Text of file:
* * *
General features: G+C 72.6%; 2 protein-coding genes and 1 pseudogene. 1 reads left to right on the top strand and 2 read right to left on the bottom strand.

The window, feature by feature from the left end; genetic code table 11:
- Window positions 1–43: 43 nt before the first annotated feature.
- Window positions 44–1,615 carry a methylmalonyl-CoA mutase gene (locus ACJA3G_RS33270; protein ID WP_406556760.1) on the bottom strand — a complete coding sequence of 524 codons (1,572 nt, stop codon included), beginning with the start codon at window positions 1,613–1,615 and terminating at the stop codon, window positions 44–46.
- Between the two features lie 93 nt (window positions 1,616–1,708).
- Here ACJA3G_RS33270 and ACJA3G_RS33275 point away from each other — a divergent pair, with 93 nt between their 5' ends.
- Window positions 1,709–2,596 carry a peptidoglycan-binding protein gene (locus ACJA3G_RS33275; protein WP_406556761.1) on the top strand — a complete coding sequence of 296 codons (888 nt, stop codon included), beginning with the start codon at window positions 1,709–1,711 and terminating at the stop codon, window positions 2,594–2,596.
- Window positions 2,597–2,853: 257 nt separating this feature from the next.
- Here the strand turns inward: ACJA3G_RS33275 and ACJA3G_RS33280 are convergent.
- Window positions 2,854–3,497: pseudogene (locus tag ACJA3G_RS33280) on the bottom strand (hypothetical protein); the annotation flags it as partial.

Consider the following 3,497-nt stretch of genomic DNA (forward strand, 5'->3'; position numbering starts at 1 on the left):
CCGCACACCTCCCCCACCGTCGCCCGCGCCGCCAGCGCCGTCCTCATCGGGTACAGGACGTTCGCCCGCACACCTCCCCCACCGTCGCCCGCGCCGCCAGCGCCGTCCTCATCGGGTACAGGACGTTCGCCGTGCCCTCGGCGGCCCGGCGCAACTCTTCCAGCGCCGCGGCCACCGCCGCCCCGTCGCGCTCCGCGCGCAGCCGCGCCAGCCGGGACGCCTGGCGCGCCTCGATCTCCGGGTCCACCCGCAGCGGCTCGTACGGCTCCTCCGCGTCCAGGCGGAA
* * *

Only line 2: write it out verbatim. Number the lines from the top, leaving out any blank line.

The window, feature by feature from the left end; genetic code table 11: